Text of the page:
Headquartered in San Diego since 1995, Space and Naval Warfare Systems Command (SPAWAR) is comprised of 7,550 government and military professionals plus approximately 4,000 contractors worldwide -- a number that is steadily increasing. And small businesses are part of that contract base ensuring that SPAWAR’s mission -- to provide the best technology for the nation’s military -- is successful.
From nearly 800 Internet cafes in the Middle East that link troops with family and friends to cyber warfare capabilities, SPAWAR designs, develops and deploys advanced communications capabilities, providing the hardware and software to connect warfighters at sea, on land and in the air. SPAWAR’s small business office provides resources, advice and training to help small defense companies learn the ropes to obtain contracts with SPAWAR.
“We continue to see a tremendous amount of growth not just in small business, but also in the subsets of small business,” said Faye Esaias, director of the SPAWAR small business program office. “I am here today at the Department of Defense small business training conference, and one of the talking points is the extra surge in veteran-owned businesses, women-owned businesses -- in almost every subset of the small business community.”
This growth, Esaias said, is attributable to factors such as pending legislation that would increase the demand for certain subsets of small businesses, such as minority-owned and women-owned businesses, veteran- and service disabled veteran-owned businesses, and HUBzone businesses.
“With the pending legislation preference programs for trying to contract dollars to, say, veteran-owned businesses, there would be more enforcement to source to those entities. I think people are seeing this and are creating more firms in those subsets where they see the potential legislation,” Esaias said. “It’s the million-dollar question. The legislation could take on a new life between the time it was proposed and then published -- or it may not be passed. But small businesses are aware of it and are forming entities to be ready in the event it is passed.”
The increase in both the number of small businesses in the market as well as the number interested in vying for government contracts is making the field of government contracting even more competitive for small businesses. Another factor increasing the competition, as Esaias reported, is the decrease in indefinite contracts under the Navy’s SeaPort-e initiative, which is now its primary procurement methodology.
This electronic platform solicits, awards and manages support services in 22 functional areas including engineering, financial management and program management. While SeaPort-e reports that 85 percent of its contract holders are small businesses, Esaias believes this acquisition platform could make it more difficult for small businesses to compete with larger companies.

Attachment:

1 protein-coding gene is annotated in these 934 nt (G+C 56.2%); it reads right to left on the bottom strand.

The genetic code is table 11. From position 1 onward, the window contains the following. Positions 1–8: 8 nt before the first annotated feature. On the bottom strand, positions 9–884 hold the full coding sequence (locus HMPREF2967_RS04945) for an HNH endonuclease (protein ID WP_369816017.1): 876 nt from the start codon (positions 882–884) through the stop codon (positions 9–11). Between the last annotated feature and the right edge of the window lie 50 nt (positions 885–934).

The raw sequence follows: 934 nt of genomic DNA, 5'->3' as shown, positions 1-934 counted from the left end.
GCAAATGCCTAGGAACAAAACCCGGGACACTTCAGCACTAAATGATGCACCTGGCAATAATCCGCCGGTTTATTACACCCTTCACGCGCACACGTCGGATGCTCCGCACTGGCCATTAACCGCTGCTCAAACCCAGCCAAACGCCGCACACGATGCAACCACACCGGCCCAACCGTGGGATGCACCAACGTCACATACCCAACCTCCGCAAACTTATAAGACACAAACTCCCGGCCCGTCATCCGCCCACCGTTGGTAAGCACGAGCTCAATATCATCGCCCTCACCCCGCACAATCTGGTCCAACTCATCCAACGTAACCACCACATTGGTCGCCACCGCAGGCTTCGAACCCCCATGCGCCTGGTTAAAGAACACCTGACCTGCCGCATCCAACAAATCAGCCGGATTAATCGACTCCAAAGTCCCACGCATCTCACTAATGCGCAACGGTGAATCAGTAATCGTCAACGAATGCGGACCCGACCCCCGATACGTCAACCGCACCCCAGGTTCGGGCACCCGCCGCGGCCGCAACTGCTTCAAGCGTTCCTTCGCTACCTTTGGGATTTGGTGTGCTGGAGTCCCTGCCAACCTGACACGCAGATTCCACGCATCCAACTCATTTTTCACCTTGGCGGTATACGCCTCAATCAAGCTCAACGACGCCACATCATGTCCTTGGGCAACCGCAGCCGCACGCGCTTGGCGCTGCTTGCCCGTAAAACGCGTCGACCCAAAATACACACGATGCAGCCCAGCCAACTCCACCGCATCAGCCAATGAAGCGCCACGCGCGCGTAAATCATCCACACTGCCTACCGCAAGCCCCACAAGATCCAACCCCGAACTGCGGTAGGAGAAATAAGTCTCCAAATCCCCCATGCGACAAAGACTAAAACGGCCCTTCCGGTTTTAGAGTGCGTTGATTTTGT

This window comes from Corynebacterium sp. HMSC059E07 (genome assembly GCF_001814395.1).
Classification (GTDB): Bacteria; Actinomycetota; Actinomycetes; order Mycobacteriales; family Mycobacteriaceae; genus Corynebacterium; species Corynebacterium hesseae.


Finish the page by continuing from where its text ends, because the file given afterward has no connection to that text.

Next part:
“It is increasingly difficult to do single-award, indefinite contracts because the Navy wants to promote competition, but that may end up creating more challenges for small businesses,” Esaias said. “They can win the contract, but in order to win they have to monitor all tasks and task order levels, which takes a significant amount of time and effort -- and small businesses typically do not have the depth of infrastructure that a large business would have.”
Esaias has long been an advocate for small business, and she now enjoys making sure they can maximize the opportunities available to them in SPAWAR, and that they may participate in the government marketplace at both the prime and subcontracting levels. SPAWAR’s small business office remains committed to that goal, as well.
In addition to the Department of the Navy’s Mentor-Protégé Program, a separate formal initiative headed by Michelle Nolen, deputy for SPAWAR’s small business program, SPAWAR’s small business office also provides regular one-on-one counseling and an open-door policy to small businesses. The office also identifies opportunities for small businesses, hosts outreach programs, and participates in local organizations like the National Defense Industrial Association (NDIA), a forum for idea-sharing between the defense industry and the government. Esaias said her team also provides knowledge to SPAWAR’s technical staff on the contributions small businesses can make.
“A lot of our tech people don’t have the opportunity to hear what capabilities and innovation small businesses can bring to their programs, so a valuable part of our advocacy is to try to create those opportunities so that tech people are successful and can see what small businesses bring to the government.”
An upcoming series of roundtable discussions will survey people that work with SPAWAR’s small business office to identify areas the office can improve upon. In tandem with the office’s training on procurement methodologies, the different tools that are available and where to get notified, the office is now taking its education and outreach a step further.
“One thing we are doing now is aligning our staff with our technical project managers, where each person will be a primary point of contact with our program offices: learning about the contracting environment, identifying opportunities for small businesses within technical programs, doing market research and being a part of acquisition planning,” Esaias said.
Blackford is a Los Angeles-based freelance writer.
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